Planning for the next decade

Published on 01 July 2021

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Last week, the Council adopted the Long Term Plan 2021-31. This guides our activities over the next 10 years and includes detailed financial projections that will help us achieve our aspirations. The LTP is a significant piece of work undertaken every three years and that is finetuned each year through our Annual Plan. This planning cycle allows us to respond to economic and other challenges quickly.

We certainly had unique circumstances to contend with for this LTP. We continue to deal with fallout from the most severe drought the Far North has seen in recent times and the COVID-19 global pandemic continues to influence activities every day. Both are reflected in the LTP with increased investment in water resilience projects and continuing work on government-funded ‘shovel ready’ projects aimed at getting the nation’s economy back on track.

Over the next 10 years, we have committed over $100 million to enhance water supplies so we are well-prepared for future droughts. The new Sweetwater bore in Kaitaia will vastly improve Kaitaia’s water resilience. Meanwhile, work on a second bore at Tokareireia (Monument Hill) to supplement supplies at Kaikohe is also continuing.

I’m confident these and other capital works will a have lasting and positive impact on our district, but the LTP covers more than infrastructure projects. During our Navigating Our Course consultation in March, we sought feedback on three significant issues. We asked how we should improve our Housing for the Elderly portfolio and whether to become a shareholder in Northland’s economic development agency, Northland Inc, and invest in the Investment Growth Reserve Fund. We received 740 submissions on those and other issues, and 100 of you presented your views in person. Last week, we decided to identify suitable organisations to take over our 147 Housing for the Elderly units, but this will only go ahead if tenants are protected and services are maintained or increased. We also agreed to purchase a 33% share in Northland Inc to help stimulate sustainable economic development. We will do this if there is a focus on Māori economic development and community wellbeing, and if Kaipara District Council also gets on board.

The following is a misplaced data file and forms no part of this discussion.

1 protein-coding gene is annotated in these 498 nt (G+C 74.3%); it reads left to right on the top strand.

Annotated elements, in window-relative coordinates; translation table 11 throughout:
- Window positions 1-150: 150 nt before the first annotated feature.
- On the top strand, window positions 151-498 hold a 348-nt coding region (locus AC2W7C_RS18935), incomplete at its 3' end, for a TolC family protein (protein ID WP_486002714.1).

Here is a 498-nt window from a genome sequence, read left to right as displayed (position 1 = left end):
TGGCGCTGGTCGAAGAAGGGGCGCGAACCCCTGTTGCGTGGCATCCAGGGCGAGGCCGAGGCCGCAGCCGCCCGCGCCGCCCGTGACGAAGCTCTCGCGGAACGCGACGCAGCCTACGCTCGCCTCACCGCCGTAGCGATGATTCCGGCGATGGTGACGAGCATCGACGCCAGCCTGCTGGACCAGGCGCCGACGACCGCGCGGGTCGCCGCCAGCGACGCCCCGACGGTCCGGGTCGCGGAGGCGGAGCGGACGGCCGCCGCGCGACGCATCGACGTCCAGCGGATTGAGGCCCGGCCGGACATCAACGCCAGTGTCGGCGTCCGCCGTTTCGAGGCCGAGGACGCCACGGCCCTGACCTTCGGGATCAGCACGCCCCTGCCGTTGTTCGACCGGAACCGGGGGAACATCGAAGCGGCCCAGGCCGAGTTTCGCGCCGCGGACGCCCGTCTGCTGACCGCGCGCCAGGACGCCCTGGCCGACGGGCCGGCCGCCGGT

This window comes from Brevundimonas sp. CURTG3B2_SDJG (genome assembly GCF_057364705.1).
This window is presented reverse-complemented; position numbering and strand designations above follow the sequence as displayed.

Changing the rating system to reduce complexity and make rates fairer was the third issue we asked about and one of the most contested topics. Overall, you do not support basing the General Rates on capital value and we recognised that. As a result, we will not change the way we calculate rates, which will continue to be based on land value.

Finally, rising costs and new commitments have increased our outgoings meaning total rates revenue must increase in the first year by 6.74%. That is 1.2% higher than initially proposed. Not everyone will see increases of that amount and changes for individual property owners will vary. Our aim is to keep increases to a minimum, but we must balance that against investing where we need it most. That is how we ensure the Far North continues to be a great place to live.